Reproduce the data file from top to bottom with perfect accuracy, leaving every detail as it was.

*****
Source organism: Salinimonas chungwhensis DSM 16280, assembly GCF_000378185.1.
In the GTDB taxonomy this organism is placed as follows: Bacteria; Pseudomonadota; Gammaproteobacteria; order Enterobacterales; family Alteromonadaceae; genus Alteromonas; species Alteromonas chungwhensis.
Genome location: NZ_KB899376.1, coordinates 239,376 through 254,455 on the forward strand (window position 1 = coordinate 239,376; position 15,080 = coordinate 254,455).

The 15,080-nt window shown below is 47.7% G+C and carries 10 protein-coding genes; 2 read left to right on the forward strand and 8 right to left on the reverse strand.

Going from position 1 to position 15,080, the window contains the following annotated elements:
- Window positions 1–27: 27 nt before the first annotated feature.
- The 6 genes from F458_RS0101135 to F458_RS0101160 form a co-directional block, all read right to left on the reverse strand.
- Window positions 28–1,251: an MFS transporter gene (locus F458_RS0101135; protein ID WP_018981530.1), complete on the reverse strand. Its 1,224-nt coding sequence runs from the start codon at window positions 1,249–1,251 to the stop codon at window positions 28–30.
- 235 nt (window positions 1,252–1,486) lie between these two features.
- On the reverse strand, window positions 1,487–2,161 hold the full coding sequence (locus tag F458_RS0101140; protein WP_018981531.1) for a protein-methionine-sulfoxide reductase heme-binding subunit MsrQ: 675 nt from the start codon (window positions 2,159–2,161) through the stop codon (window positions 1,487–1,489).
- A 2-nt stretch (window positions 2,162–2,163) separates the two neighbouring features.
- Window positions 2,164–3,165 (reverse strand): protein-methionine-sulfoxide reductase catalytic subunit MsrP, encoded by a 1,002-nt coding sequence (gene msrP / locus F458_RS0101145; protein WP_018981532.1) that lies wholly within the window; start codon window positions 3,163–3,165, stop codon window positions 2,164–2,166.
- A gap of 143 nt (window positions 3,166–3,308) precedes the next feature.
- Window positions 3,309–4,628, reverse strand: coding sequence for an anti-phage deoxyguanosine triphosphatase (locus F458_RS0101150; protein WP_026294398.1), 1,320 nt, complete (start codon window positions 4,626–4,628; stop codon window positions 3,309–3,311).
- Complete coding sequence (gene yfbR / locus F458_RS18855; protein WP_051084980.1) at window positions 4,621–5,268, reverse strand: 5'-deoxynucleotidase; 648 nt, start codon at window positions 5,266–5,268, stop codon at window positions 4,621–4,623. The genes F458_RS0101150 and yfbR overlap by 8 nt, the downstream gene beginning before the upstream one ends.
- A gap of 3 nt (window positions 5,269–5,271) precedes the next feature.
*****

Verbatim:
Source organism: Salinimonas chungwhensis DSM 16280, assembly GCF_000378185.1.
In the GTDB taxonomy this organism is placed as follows: Bacteria; Pseudomonadota; Gammaproteobacteria; order Enterobacterales; family Alteromonadaceae; genus Alteromonas; species Alteromonas chungwhensis.
Genome location: NZ_KB899376.1, coordinates 239,376 through 254,455 on the forward strand (window position 1 = coordinate 239,376; position 15,080 = coordinate 254,455).

The 15,080-nt window shown below is 47.7% G+C and carries 10 protein-coding genes; 2 read left to right on the forward strand and 8 right to left on the reverse strand.

Going from position 1 to position 15,080, the window contains the following annotated elements:
- Window positions 1–27: 27 nt before the first annotated feature.
- The 6 genes from F458_RS0101135 to F458_RS0101160 form a co-directional block, all read right to left on the reverse strand.
- Window positions 28–1,251: an MFS transporter gene (locus F458_RS0101135; protein ID WP_018981530.1), complete on the reverse strand. Its 1,224-nt coding sequence runs from the start codon at window positions 1,249–1,251 to the stop codon at window positions 28–30.
- 235 nt (window positions 1,252–1,486) lie between these two features.
- On the reverse strand, window positions 1,487–2,161 hold the full coding sequence (locus tag F458_RS0101140; protein WP_018981531.1) for a protein-methionine-sulfoxide reductase heme-binding subunit MsrQ: 675 nt from the start codon (window positions 2,159–2,161) through the stop codon (window positions 1,487–1,489).
- A 2-nt stretch (window positions 2,162–2,163) separates the two neighbouring features.
- Window positions 2,164–3,165 (reverse strand): protein-methionine-sulfoxide reductase catalytic subunit MsrP, encoded by a 1,002-nt coding sequence (gene msrP / locus F458_RS0101145; protein WP_018981532.1) that lies wholly within the window; start codon window positions 3,163–3,165, stop codon window positions 2,164–2,166.
- A gap of 143 nt (window positions 3,166–3,308) precedes the next feature.
- Window positions 3,309–4,628, reverse strand: coding sequence for an anti-phage deoxyguanosine triphosphatase (locus F458_RS0101150; protein WP_026294398.1), 1,320 nt, complete (start codon window positions 4,626–4,628; stop codon window positions 3,309–3,311).
- Complete coding sequence (gene yfbR / locus F458_RS18855; protein WP_051084980.1) at window positions 4,621–5,268, reverse strand: 5'-deoxynucleotidase; 648 nt, start codon at window positions 5,266–5,268, stop codon at window positions 4,621–4,623. The genes F458_RS0101150 and yfbR overlap by 8 nt, the downstream gene beginning before the upstream one ends.
- A gap of 3 nt (window positions 5,269–5,271) precedes the next feature.